"We spent $10bn on [physical] school improvements yet no measures of educational outcomes improved."
Disclosure: My attendance at FutureSchools 2017 is under a media pass provided by the conference organisers.
If you have missed the previous articles in the FutureSchools 2017 series, you can view them here.
I do not intend to write a hugely detailed review of Prakash's keynote as there was significant overlap between this presentation and the masterclass, which I have already reviewed here. There were, however, some differences. One of the differences was the inclusion of his statement which I have included at the top of this article. It was part of his opening phase, giving some of his own background, including his early career where he felt that he was doing some great work with the company he was employed with and the realisation that there had been no measurable improvement in learning outcomes for students as a result of the work done by his company.
It was, for him, a watershed moment and he took the bold step of starting his own company on the back of that realisation in order to be able to work to positively impact student's learning outcomes. It was asked by one audience member, Martin Levins, that perhaps the reason no improvement in student learning was observed was that the wrong things were being measured. This does go back to the general theme that had come through from Milton Chen's keynote and Jan Owen's keynote, that education needs to change the focus from high-stakes testing.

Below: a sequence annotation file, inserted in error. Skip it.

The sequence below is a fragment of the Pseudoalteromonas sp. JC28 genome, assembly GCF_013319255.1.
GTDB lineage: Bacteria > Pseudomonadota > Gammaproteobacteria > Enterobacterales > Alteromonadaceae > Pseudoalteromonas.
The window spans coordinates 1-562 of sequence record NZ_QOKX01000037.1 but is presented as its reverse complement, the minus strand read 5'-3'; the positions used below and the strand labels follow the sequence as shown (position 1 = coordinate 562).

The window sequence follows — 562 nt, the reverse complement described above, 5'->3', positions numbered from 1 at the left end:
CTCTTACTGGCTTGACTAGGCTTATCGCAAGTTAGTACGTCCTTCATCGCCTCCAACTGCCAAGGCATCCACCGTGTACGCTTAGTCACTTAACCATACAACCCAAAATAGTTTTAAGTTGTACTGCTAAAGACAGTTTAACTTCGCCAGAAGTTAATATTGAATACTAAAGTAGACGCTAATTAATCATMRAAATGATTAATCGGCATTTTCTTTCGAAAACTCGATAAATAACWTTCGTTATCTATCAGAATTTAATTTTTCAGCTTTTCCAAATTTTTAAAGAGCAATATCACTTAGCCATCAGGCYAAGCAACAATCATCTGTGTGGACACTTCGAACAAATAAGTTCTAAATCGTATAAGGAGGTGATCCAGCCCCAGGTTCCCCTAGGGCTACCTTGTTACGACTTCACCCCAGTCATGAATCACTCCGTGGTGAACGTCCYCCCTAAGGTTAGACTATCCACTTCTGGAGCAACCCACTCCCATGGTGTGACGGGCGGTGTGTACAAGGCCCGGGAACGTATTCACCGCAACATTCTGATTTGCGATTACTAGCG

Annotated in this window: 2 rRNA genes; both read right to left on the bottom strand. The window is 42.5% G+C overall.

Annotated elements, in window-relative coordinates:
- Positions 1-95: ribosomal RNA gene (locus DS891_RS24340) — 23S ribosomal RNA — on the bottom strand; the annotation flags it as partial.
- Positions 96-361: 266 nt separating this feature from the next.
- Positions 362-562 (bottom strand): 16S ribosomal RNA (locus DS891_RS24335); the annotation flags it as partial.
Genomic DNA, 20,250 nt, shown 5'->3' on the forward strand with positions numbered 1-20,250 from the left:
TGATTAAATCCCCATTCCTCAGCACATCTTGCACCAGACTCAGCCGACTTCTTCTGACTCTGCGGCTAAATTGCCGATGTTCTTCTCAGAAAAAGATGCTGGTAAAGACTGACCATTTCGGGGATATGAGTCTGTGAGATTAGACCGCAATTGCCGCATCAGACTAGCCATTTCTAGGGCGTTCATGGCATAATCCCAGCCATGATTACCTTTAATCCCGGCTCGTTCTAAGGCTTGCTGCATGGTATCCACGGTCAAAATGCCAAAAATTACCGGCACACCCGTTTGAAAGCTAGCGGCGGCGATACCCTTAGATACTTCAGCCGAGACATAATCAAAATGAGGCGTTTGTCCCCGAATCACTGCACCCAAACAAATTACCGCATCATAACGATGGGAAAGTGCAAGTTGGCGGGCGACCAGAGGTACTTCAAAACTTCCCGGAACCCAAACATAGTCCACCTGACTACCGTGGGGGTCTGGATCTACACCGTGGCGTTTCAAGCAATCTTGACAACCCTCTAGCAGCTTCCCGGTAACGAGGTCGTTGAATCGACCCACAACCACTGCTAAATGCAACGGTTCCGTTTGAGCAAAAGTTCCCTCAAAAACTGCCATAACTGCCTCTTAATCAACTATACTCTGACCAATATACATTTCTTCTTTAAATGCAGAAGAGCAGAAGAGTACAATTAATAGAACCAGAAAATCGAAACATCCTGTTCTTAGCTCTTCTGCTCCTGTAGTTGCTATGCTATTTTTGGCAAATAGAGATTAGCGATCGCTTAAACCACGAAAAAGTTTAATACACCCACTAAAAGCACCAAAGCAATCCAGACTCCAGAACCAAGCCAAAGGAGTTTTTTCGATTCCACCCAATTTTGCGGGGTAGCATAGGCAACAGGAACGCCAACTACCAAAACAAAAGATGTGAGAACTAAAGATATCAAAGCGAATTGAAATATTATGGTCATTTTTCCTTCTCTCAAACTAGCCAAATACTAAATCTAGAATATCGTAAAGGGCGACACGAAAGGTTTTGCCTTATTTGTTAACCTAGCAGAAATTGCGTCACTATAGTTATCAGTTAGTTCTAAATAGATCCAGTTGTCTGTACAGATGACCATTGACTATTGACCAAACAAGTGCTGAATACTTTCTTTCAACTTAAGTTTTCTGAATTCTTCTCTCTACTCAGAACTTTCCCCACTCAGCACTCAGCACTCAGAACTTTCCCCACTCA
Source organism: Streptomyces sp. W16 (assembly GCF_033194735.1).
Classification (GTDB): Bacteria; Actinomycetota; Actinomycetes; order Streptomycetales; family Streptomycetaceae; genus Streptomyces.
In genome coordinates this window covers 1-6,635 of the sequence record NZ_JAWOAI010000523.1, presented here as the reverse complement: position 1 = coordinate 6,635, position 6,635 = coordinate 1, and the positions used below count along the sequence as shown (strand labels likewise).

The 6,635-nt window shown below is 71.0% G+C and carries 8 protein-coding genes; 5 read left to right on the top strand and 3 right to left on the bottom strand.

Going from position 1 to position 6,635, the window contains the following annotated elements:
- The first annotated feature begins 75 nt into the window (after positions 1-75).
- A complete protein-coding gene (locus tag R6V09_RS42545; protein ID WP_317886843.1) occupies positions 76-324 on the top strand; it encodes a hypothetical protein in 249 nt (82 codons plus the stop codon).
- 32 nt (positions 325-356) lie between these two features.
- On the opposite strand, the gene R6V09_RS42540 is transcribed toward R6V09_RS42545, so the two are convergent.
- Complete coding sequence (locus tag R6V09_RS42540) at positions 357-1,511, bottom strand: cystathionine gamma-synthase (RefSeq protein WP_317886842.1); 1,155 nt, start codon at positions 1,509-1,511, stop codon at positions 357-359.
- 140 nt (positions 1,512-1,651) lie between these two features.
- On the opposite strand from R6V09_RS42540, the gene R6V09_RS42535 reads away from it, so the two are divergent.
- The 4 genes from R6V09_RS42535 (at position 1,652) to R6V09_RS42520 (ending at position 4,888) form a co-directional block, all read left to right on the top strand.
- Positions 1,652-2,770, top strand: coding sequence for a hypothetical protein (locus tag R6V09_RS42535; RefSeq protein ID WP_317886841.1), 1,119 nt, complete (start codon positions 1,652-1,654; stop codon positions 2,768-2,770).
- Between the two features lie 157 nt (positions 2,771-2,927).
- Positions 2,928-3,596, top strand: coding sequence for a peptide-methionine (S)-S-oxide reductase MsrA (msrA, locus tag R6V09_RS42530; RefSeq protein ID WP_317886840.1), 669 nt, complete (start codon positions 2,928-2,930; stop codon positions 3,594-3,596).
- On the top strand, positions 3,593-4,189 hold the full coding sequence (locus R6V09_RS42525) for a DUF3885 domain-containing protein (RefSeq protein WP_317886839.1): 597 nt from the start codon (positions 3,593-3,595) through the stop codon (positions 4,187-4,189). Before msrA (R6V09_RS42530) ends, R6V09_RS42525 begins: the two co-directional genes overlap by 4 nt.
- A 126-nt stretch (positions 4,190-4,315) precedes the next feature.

Prakash commented that there are two trillion dollars worth of obsolete school buildings in the United States, if one goes with the definition of obsolete as those which are based on cells and bells. There are two categories of people in society who are typically given no choice in their movement; students and prisoners. He continued this theme by stating that there is less square feet of space given to students than to prisoners in current school building designs, with around thirty percent of space in schools lost to useless corridors. It does not take much work to change that, however, nor an overly large investment in money to do so.
Prakash exhorted us to stop assuming that students need to be taught in order to learn and to go forth bravely and be the change we want to be in our schools. I am going to hold the article there as I do not feel I can write much more that I have not already said in my review of Prakash' masterclass. That said, feel free to read through the Storify of the Plenary session to get an insight into the general flavour of what was being said.